[0026] It must be emphasized here that the individual FcR genotype is not primarily being suggested as a marker for presence of or susceptibility to the selected disease, ie. whether or not the individual has a higher or lower than average likelihood of contracting the disease. Instead, identification of the FcR genotype according to the invention allows a prediction to be made of the severity and course of the disease should the individual contract it, or already have contracted it. Genetic markers (e.g. in the MHC region) for susceptibility to autoimmune and immune-related diseases are known, and in a further aspect the present invention provides a method of disease prognosis for a disease selected from multiple sclerosis, myasthenia gravis, diabetes mellitus, cerebrovascular and cardiovascular diseases, atherosclerosis, and Addison's disease, which method comprises determining the presence or absence of a genetic marker for susceptibility to said disease in the DNA of a human or non-human animal subject and determining the genotype of said subject for at least one Fc receptor, preferably an Fcγ receptor, and identifying whether the determined genotype corresponds to a benign or non-benign prognosis for said disease, said method optionally also involving carrying out a diagnostic imaging procedure on said subject, carrying out surgical intervention on said subject, or administering a prophylactally or therapeutically effective amount of a material prophylactally or therapeutically effective against said disease to said subject where said marker is present and said genotype corresponds to a non-benign prognosis. In further aspects, the invention provides prognostic kits and the use of FcR allele-specific binders and of therapeutic and prophylactic materials for the manufacture of compositions for use in such a method.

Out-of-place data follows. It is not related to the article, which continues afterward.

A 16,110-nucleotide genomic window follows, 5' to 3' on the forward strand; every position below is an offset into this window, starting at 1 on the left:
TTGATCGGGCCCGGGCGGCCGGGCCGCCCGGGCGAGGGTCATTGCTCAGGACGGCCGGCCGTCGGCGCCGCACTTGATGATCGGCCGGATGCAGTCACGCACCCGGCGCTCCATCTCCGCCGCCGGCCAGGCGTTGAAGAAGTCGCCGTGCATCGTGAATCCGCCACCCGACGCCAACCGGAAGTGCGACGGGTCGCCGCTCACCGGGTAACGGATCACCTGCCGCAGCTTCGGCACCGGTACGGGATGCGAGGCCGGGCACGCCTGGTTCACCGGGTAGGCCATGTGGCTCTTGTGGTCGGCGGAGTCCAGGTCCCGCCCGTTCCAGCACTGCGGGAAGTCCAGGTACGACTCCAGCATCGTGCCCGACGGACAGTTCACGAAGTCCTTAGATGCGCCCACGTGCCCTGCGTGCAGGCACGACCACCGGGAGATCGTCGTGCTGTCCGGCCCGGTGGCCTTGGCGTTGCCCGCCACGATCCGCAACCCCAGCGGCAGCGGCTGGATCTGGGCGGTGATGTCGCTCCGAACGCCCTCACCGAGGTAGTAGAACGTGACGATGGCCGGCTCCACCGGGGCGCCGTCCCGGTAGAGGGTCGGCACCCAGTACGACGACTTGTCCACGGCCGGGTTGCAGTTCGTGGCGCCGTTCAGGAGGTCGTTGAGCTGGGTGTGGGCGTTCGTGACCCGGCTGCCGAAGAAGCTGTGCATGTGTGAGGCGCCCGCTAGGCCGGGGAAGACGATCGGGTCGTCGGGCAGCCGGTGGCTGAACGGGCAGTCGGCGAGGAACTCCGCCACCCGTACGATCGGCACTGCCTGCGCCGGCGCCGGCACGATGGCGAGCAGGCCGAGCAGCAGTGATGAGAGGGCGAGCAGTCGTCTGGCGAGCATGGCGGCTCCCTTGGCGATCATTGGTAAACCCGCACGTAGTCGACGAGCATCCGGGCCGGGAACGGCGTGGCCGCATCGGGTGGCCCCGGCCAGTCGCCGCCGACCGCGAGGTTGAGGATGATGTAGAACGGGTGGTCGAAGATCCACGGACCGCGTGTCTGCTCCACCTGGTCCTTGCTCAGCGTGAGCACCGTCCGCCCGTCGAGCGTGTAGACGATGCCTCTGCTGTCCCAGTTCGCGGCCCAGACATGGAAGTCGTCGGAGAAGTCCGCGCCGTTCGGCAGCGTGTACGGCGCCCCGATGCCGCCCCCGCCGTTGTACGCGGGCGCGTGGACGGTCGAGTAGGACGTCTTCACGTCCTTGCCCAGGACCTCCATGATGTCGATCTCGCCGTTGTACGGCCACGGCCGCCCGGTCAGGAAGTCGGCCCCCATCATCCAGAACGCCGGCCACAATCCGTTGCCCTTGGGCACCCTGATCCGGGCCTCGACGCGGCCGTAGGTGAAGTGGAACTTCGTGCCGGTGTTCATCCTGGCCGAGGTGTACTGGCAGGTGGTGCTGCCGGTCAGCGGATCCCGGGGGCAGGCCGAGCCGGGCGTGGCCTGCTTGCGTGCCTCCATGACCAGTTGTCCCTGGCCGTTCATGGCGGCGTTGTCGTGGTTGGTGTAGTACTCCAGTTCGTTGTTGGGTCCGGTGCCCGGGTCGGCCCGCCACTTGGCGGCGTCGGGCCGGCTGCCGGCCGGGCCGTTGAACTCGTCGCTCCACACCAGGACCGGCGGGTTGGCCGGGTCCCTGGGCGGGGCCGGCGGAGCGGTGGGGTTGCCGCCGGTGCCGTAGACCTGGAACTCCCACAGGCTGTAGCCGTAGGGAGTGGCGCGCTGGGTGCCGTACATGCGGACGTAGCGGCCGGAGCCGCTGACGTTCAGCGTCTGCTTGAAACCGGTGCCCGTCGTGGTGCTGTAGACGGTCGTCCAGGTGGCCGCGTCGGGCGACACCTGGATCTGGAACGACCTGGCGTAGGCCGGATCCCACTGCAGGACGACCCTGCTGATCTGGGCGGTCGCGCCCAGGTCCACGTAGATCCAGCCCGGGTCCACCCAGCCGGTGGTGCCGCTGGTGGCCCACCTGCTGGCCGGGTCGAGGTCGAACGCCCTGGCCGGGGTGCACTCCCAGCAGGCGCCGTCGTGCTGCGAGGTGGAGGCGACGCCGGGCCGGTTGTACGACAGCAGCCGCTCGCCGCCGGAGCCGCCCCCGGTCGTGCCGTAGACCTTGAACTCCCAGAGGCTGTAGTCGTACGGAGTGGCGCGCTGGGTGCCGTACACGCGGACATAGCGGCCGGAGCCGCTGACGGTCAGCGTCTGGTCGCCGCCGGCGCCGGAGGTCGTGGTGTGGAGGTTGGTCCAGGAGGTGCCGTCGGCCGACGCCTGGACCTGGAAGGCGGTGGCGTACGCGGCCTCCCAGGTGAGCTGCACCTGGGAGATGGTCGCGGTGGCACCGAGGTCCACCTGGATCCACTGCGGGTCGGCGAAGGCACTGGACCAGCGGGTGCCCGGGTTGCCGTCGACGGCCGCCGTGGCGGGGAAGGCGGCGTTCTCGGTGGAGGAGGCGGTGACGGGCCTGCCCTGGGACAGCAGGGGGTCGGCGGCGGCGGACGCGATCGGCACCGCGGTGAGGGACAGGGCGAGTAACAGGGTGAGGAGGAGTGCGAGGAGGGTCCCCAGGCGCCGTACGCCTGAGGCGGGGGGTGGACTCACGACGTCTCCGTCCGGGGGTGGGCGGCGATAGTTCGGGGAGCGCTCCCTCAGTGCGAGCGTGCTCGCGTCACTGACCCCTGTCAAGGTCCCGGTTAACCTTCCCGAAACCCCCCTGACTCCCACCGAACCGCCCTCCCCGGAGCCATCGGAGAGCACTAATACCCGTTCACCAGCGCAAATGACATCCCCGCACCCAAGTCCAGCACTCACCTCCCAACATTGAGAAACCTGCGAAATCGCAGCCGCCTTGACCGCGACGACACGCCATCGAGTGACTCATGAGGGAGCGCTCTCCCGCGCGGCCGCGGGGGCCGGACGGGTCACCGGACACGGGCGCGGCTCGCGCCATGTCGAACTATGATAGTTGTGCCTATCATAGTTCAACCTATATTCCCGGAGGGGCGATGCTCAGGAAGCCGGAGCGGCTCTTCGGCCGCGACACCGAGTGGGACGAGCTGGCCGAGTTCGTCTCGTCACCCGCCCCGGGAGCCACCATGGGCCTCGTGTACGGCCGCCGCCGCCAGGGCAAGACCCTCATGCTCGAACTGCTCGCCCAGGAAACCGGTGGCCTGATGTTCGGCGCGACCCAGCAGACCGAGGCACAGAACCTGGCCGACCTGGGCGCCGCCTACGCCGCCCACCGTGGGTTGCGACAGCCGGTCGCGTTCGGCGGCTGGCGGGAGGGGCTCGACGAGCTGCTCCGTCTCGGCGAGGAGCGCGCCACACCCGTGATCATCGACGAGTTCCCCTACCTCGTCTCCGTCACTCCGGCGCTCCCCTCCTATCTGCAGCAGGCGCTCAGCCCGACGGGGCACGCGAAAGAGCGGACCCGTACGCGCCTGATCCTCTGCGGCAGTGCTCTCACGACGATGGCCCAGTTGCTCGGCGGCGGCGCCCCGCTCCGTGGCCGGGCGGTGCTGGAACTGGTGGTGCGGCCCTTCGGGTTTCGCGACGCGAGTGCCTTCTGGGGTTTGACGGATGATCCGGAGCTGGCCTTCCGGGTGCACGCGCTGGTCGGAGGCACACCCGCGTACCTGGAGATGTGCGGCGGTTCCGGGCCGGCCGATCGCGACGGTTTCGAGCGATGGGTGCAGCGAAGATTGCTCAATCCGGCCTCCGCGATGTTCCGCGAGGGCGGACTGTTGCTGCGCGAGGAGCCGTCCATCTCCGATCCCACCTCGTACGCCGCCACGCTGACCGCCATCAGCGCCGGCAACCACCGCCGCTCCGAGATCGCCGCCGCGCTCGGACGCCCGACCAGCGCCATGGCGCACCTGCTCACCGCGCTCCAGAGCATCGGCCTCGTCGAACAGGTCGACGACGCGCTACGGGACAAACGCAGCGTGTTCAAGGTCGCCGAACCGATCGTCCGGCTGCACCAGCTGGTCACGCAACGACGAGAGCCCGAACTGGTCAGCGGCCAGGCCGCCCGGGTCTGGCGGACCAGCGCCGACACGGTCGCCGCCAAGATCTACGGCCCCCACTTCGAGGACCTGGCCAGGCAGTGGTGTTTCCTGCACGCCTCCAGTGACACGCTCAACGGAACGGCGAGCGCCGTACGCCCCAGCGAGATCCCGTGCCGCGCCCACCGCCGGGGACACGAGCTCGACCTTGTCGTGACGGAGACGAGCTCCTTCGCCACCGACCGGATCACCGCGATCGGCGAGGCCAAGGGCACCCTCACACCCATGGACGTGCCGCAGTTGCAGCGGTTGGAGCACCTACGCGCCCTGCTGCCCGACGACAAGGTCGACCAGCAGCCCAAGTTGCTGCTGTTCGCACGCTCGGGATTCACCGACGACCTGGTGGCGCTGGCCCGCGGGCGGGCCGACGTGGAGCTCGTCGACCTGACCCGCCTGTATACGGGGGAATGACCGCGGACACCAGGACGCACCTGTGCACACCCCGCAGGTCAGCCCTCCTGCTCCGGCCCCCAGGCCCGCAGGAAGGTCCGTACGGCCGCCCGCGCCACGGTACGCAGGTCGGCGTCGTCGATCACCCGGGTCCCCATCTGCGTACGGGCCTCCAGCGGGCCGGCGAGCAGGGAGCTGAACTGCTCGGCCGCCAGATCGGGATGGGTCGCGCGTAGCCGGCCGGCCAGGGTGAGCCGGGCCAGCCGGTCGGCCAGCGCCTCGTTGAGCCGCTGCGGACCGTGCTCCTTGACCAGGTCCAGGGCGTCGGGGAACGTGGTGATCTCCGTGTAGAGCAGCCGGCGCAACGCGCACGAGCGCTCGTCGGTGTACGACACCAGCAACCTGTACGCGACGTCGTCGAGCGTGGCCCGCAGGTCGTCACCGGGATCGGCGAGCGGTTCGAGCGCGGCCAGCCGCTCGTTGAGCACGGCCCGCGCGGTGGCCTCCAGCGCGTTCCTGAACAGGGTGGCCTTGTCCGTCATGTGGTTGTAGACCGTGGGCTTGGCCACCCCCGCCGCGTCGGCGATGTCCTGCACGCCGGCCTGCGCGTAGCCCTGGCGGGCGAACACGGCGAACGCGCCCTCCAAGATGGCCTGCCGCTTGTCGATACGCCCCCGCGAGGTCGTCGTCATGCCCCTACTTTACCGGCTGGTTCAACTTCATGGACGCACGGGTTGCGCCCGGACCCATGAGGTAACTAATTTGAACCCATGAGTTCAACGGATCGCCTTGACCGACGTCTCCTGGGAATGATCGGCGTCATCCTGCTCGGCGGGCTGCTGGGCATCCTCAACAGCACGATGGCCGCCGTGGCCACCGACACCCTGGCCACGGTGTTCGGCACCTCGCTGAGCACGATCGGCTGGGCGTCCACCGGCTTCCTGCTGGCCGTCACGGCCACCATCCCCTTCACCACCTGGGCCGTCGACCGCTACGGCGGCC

[0027] Viewed from a further aspect the invention provides a diagnostic assay for a disease selected from multiple sclerosis, myasthenia gravis, diabetes mellitus, cerebrovascular and cardiovascular diseases, atherosclerosis, and Addison's disease, said assay comprising obtaining a sample of DNA from a human or non-human mammal subject (e.g. involving separating such a sample deriving from a body fluid such as blood); and identifying the genotype of that DNA for a Fc receptor (preferably an FcγRIIA and an FcγRIIIB), for example by amplifying a segment of that DNA containing at least a characteristic part of the gene for that receptor and identifying the allele or alleles of the gene for that receptor present in that DNA; and optionally identifying the presence or absence in that DNA of a genetic marker for susceptibility to the selected disease, e.g. an MHC region marker for susceptibility to multiple sclerosis.